Computers for Beginners/Tips&Tricks
Truly Removing Log Off User
We all know that WIN+R will launch the Run dialog. And if you didn't know that before, you do now. It's an easy way to launch programs in your path or Web pages (provided they start with either "http" or "www"). You can make a shortcut to this command easily in Windows XP, but first you need to have the default Start Menu view enabled. Once that's done, simply drag & drop the Run icon from the menu to your desktop (which is akin to a "cradle to the grave" operation). Rename it at will. While we're on the subject of XP Professional's Start Menu, if you wanna get rid of the Help and Logoff icons, TweakUI may not do the trick. But there are 2 methods to do the same used Windows Xp's built-in tools.
1) Using group policies
Launch gpedit.msc (from the Run command line). Be careful what you toggle in here; you could very well deny access to essential Windows features. Select User Configuration > Administrative Templates > Start Menu and Taskbar > Remove [This] menu from Start Menu. Of course, [This] could be "Help," "Logoff," or any other menu component. Note that the "F1" key will still respond to your call.
2) Using registry
Type REGEDIT on your run dialog box. Now browse to the following location in the window that opens up. HKEY_CURRENT_USER\Software\Microsoft\Windows\CurrentVersion\Policies\Explorer. On the right side you may see a value named NoLogOff. Double click on it and change its value to 1 If you don't see the NoLogOff value then create a STRING value and name it as NoLogOff; now change its data to 1
You may need to reboot.
Kill the Passport Balloon
Too many people are tricked into believing that you need to sign up for a Passport account when you get Windows XP. Wonderful job the marketing folks did, eh? Well, if you don't want to sign up for an account, nobody is forcing you to. At least, not yet. Are you tired of being reminded about signing up? Fire up REGEDIT.EXE and find your way to HKEY_CURRENT_USER \ Software \ Microsoft \ MessengerService. You'll see a "PassportBalloon" binary value in the right-hand pane. Double-click to open it. Now, in the resulting "Edit Binary Value" dialog, press the Delete key and enter: "0a" (that's a zero, sans quotes). This will effectively set the reminder counter to 10 and you won't be bothered with it again. Don't want the Windows Messenger to pop up when you launch Outlook Express? In the Registry, get to HKEY_LOCAL_MACHINE \ SOFTWARE \ Microsoft \ Outlook Express and either edit or add a DWORD Value: "Hide Messenger" (sans quotes). Set this to "2" and you'll be good to go. Thanks to X-Setup (XTEQ.COM) for providing an easier way to get this done. Within that program, you can right-click on a plug-in and select "Information" for details and script code.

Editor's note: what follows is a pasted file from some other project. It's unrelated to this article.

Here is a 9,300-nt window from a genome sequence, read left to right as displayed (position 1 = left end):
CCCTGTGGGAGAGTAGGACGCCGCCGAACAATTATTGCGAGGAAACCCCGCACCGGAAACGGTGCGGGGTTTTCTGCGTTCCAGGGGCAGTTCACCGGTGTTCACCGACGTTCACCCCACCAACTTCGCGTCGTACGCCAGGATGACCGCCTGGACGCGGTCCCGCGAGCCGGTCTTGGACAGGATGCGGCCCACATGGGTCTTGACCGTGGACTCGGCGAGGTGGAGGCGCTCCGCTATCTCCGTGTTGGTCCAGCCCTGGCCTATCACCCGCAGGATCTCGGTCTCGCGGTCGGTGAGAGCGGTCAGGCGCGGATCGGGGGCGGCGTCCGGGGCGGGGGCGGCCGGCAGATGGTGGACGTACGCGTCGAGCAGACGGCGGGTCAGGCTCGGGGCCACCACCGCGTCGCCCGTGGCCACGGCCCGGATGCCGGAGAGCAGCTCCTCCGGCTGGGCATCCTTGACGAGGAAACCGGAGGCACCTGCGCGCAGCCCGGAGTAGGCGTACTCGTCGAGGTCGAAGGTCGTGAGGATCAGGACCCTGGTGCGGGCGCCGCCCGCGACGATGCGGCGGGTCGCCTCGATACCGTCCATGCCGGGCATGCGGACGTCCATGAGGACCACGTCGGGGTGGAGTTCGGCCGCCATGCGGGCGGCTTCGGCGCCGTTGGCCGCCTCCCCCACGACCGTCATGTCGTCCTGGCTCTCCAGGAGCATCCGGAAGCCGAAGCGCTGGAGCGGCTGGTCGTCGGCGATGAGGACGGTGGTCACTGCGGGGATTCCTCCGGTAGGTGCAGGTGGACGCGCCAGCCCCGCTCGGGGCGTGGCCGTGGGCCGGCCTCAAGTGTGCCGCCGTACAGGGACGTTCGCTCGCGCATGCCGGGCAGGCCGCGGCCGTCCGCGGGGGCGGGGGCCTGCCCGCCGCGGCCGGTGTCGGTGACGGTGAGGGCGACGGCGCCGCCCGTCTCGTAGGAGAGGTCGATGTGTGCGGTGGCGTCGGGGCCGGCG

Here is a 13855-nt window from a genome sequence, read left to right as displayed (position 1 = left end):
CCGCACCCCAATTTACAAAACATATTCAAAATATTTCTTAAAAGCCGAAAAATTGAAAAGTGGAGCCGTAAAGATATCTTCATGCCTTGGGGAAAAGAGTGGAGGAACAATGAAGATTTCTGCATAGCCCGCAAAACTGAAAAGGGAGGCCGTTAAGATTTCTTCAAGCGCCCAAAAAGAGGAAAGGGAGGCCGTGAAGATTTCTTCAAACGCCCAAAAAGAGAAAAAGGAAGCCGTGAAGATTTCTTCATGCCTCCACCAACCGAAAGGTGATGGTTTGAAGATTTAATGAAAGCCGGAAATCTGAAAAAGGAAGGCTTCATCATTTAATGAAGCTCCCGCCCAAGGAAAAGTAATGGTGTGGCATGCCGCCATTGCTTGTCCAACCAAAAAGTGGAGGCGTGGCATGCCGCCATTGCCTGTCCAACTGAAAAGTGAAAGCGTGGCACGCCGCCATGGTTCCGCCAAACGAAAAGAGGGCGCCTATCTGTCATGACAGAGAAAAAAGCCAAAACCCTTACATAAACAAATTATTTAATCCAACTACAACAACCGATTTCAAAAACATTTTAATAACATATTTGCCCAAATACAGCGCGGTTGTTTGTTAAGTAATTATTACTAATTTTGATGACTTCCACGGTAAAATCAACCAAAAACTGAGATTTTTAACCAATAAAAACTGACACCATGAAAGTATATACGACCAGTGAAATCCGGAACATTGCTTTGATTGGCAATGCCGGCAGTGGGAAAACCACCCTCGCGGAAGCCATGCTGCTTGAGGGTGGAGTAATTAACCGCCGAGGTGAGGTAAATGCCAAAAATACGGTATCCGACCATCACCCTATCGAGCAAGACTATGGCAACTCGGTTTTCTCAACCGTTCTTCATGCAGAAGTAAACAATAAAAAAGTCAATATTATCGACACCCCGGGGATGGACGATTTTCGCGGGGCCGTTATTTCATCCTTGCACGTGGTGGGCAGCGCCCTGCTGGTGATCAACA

Kill the Animated Search Character
When I first saw the default search pane in Windows XP, my instinct was to return it to its classic look; that puppy had to go. Of course, I later discovered that a doggie door is built into the applet. Click "Change preferences" then "Without an animated screen character." If you'd rather give it a bare-bones "Windows 2000" look and feel, fire up your Registry editor and navigate to HKEY_CURRENT_USER \ Software \ Microsoft \ Windows \ CurrentVersion \ Explorer \ CabinetState. You may need to create a new string value labeled "Use Search Asst" and set it to "no" (sans quotes in each case). Before you go that far, let me make you aware of two things. First, you can accomplish the same task via the new TweakUI (available for download at WINDOWSXP.COM). Second, there's a nice benefit to the new Search Companion in Internet Explorer 6.0 (at least, with Microsoft Office's spell checker installed). Launch your browser and tap the F3 key. Now, enter your query, intentionally misspelling a keyword. Look at that! A red squiggly! Right-click on the word and select an appropriate replacement (if necessary). How's that for helpful?
From time to time, you will encounter some persistent errors or issues. The best way to resolve them is to try searching for that error on a search engine. More often than not, you may encounter the result on the first link (especially if you search by the error message), or otherwise have enough information to find the correct path.
While contacting the local computer expert may seem tempting, remember that they want to do work as well. As always, search before asking.